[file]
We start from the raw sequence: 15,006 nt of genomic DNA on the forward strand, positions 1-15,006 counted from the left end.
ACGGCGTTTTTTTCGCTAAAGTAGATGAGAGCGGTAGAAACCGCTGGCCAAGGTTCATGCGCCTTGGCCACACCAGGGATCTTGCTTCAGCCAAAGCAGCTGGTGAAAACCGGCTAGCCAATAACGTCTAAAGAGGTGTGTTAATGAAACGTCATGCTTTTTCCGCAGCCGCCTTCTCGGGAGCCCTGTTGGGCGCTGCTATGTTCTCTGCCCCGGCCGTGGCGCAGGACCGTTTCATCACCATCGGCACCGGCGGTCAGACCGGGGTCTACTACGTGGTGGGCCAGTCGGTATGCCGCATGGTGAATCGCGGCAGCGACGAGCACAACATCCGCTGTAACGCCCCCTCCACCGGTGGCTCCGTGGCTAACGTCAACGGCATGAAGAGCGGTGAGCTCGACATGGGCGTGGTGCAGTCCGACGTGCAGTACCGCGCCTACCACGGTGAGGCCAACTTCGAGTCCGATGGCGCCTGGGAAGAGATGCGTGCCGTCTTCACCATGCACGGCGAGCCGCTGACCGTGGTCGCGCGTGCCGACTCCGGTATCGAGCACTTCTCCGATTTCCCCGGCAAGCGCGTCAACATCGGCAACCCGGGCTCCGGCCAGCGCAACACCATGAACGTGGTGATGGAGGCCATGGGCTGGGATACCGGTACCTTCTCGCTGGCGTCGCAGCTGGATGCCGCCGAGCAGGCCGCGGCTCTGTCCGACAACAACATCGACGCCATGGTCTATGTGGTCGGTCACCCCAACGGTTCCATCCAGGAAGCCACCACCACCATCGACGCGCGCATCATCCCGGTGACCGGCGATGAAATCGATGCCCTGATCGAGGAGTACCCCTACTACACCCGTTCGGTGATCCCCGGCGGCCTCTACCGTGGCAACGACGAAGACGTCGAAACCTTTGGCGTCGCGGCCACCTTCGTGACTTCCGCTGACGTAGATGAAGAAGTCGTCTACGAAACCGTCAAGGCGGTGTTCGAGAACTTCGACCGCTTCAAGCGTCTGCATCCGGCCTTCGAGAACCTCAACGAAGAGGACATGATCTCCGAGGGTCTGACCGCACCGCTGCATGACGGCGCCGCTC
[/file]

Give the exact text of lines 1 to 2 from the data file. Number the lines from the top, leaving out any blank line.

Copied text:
We start from the raw sequence: 15,006 nt of genomic DNA on the forward strand, positions 1-15,006 counted from the left end.
ACGGCGTTTTTTTCGCTAAAGTAGATGAGAGCGGTAGAAACCGCTGGCCAAGGTTCATGCGCCTTGGCCACACCAGGGATCTTGCTTCAGCCAAAGCAGCTGGTGAAAACCGGCTAGCCAATAACGTCTAAAGAGGTGTGTTAATGAAACGTCATGCTTTTTCCGCAGCCGCCTTCTCGGGAGCCCTGTTGGGCGCTGCTATGTTCTCTGCCCCGGCCGTGGCGCAGGACCGTTTCATCACCATCGGCACCGGCGGTCAGACCGGGGTCTACTACGTGGTGGGCCAGTCGGTATGCCGCATGGTGAATCGCGGCAGCGACGAGCACAACATCCGCTGTAACGCCCCCTCCACCGGTGGCTCCGTGGCTAACGTCAACGGCATGAAGAGCGGTGAGCTCGACATGGGCGTGGTGCAGTCCGACGTGCAGTACCGCGCCTACCACGGTGAGGCCAACTTCGAGTCCGATGGCGCCTGGGAAGAGATGCGTGCCGTCTTCACCATGCACGGCGAGCCGCTGACCGTGGTCGCGCGTGCCGACTCCGGTATCGAGCACTTCTCCGATTTCCCCGGCAAGCGCGTCAACATCGGCAACCCGGGCTCCGGCCAGCGCAACACCATGAACGTGGTGATGGAGGCCATGGGCTGGGATACCGGTACCTTCTCGCTGGCGTCGCAGCTGGATGCCGCCGAGCAGGCCGCGGCTCTGTCCGACAACAACATCGACGCCATGGTCTATGTGGTCGGTCACCCCAACGGTTCCATCCAGGAAGCCACCACCACCATCGACGCGCGCATCATCCCGGTGACCGGCGATGAAATCGATGCCCTGATCGAGGAGTACCCCTACTACACCCGTTCGGTGATCCCCGGCGGCCTCTACCGTGGCAACGACGAAGACGTCGAAACCTTTGGCGTCGCGGCCACCTTCGTGACTTCCGCTGACGTAGATGAAGAAGTCGTCTACGAAACCGTCAAGGCGGTGTTCGAGAACTTCGACCGCTTCAAGCGTCTGCATCCGGCCTTCGAGAACCTCAACGAAGAGGACATGATCTCCGAGGGTCTGACCGCACCGCTGCATGACGGCGCCGCTC